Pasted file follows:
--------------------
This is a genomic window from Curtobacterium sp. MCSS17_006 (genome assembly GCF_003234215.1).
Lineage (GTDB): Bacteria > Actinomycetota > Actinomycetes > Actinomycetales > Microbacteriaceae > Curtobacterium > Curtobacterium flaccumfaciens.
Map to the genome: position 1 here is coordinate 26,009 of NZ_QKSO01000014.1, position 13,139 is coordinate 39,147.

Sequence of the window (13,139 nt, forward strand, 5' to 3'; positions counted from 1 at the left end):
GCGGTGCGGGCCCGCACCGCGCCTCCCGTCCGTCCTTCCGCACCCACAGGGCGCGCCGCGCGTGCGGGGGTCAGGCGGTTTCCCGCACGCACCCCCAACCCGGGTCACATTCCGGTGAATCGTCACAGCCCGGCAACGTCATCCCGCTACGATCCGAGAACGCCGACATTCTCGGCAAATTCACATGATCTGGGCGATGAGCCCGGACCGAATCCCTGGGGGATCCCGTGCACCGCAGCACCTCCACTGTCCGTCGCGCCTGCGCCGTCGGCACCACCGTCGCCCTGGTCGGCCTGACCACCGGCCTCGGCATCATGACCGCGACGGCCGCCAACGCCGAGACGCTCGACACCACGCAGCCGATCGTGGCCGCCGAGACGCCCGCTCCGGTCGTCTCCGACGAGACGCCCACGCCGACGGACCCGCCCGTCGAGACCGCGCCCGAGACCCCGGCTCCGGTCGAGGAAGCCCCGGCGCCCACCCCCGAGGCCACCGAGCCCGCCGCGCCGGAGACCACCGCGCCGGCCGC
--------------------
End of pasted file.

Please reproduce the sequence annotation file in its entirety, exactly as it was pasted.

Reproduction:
This is a genomic window from Curtobacterium sp. MCSS17_006 (genome assembly GCF_003234215.1).
Lineage (GTDB): Bacteria > Actinomycetota > Actinomycetes > Actinomycetales > Microbacteriaceae > Curtobacterium > Curtobacterium flaccumfaciens.
Map to the genome: position 1 here is coordinate 26,009 of NZ_QKSO01000014.1, position 13,139 is coordinate 39,147.

Sequence of the window (13,139 nt, forward strand, 5' to 3'; positions counted from 1 at the left end):
GCGGTGCGGGCCCGCACCGCGCCTCCCGTCCGTCCTTCCGCACCCACAGGGCGCGCCGCGCGTGCGGGGGTCAGGCGGTTTCCCGCACGCACCCCCAACCCGGGTCACATTCCGGTGAATCGTCACAGCCCGGCAACGTCATCCCGCTACGATCCGAGAACGCCGACATTCTCGGCAAATTCACATGATCTGGGCGATGAGCCCGGACCGAATCCCTGGGGGATCCCGTGCACCGCAGCACCTCCACTGTCCGTCGCGCCTGCGCCGTCGGCACCACCGTCGCCCTGGTCGGCCTGACCACCGGCCTCGGCATCATGACCGCGACGGCCGCCAACGCCGAGACGCTCGACACCACGCAGCCGATCGTGGCCGCCGAGACGCCCGCTCCGGTCGTCTCCGACGAGACGCCCACGCCGACGGACCCGCCCGTCGAGACCGCGCCCGAGACCCCGGCTCCGGTCGAGGAAGCCCCGGCGCCCACCCCCGAGGCCACCGAGCCCGCCGCGCCGGAGACCACCGCGCCGGCCGC